I was on the losing side of this argument, but I still think it’s valid, and so I will leave the article standing as is. (PM)

It’s been a bumpy political ride in Washington state climate ballot initiative politics over the past year, but after all is said and done the product might the most winnable and effective November 2016 climate ballot measure. 

The break came Monday with an email and blog post from Carbon Washington co-founder Yoram Bauman regarding its Initiative 732 carbon tax signature-gathering campaign.  We are on the fence about whether or not to turn in our 350,000 signatures because of the emergence of an alternative proposal.”

The CarbonWA board will make the decision between now and Dec. 30. Even though holding back signatures in a successful initiative campaign would be unprecedented, I am throwing my support behind a decision to do so.  This is because the proposal that is emerging has the best chance of overcoming the substantial obstacles that will be put in its way.  The potential is in sight to heal a fractious divide between the grassroots climate initiative and a coalition of progressive organizations aiming at its own ballot measure, the Alliance for Jobs and Clean Energy.  With unity will come the resources and people power needed to put a climate initiative across the finish line.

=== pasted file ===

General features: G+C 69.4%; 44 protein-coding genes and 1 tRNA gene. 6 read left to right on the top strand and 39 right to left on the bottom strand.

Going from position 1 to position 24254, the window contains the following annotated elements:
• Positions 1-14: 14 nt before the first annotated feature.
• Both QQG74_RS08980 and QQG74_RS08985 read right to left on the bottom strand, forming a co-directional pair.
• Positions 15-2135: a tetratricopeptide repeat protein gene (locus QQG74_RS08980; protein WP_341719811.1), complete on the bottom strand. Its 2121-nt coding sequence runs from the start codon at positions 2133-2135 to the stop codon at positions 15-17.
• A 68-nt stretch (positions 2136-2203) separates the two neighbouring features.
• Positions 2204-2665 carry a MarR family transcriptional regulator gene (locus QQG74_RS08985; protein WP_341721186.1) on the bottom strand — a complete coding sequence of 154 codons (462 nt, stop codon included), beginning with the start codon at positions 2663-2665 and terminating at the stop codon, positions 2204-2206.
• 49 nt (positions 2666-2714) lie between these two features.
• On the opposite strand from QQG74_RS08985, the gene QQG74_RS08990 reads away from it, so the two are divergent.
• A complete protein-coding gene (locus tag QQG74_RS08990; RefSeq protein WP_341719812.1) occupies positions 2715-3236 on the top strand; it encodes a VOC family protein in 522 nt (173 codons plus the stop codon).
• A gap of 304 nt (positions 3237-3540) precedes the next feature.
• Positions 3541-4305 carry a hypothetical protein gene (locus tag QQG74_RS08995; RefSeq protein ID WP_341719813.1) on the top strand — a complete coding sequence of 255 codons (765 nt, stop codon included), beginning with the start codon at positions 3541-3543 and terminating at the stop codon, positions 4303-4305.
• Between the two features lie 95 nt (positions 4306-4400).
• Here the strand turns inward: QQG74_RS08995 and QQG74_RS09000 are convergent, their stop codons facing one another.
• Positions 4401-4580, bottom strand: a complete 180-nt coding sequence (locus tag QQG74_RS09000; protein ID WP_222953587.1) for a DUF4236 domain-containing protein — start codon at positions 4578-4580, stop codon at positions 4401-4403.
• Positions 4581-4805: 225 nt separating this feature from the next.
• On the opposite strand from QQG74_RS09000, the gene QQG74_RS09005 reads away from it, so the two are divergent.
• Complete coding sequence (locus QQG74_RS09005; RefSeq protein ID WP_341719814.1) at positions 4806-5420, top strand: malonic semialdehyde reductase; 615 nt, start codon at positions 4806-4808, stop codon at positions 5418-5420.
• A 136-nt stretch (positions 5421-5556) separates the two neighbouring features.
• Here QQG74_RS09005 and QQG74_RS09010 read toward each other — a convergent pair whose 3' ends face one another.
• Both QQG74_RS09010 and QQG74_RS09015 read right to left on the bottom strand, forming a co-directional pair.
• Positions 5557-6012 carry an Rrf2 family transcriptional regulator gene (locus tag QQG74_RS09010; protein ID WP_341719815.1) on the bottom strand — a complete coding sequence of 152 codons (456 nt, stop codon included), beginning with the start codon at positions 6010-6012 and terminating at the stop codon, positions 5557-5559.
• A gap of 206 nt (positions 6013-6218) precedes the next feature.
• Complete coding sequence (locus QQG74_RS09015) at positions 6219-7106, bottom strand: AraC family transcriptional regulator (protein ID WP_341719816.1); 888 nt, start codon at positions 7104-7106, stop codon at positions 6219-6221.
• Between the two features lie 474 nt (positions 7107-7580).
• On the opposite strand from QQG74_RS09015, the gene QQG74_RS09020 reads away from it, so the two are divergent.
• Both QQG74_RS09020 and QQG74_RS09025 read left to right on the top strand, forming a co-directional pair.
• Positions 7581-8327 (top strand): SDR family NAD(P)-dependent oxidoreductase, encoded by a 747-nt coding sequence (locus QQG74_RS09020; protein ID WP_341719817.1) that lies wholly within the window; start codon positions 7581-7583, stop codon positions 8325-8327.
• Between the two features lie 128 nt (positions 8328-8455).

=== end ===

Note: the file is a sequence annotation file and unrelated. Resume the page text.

Even with unified forces, passing a carbon pricing measure at the ballot box is going to be a tough uphill fight.  If Washington achieves this, it will be a global first for any state or province, let alone nation.  Success means overcoming huge fossil fuel industry funding and the historic reluctance of state voters to approve new revenues. Climate community divisions have threatened to sink any ballot measure.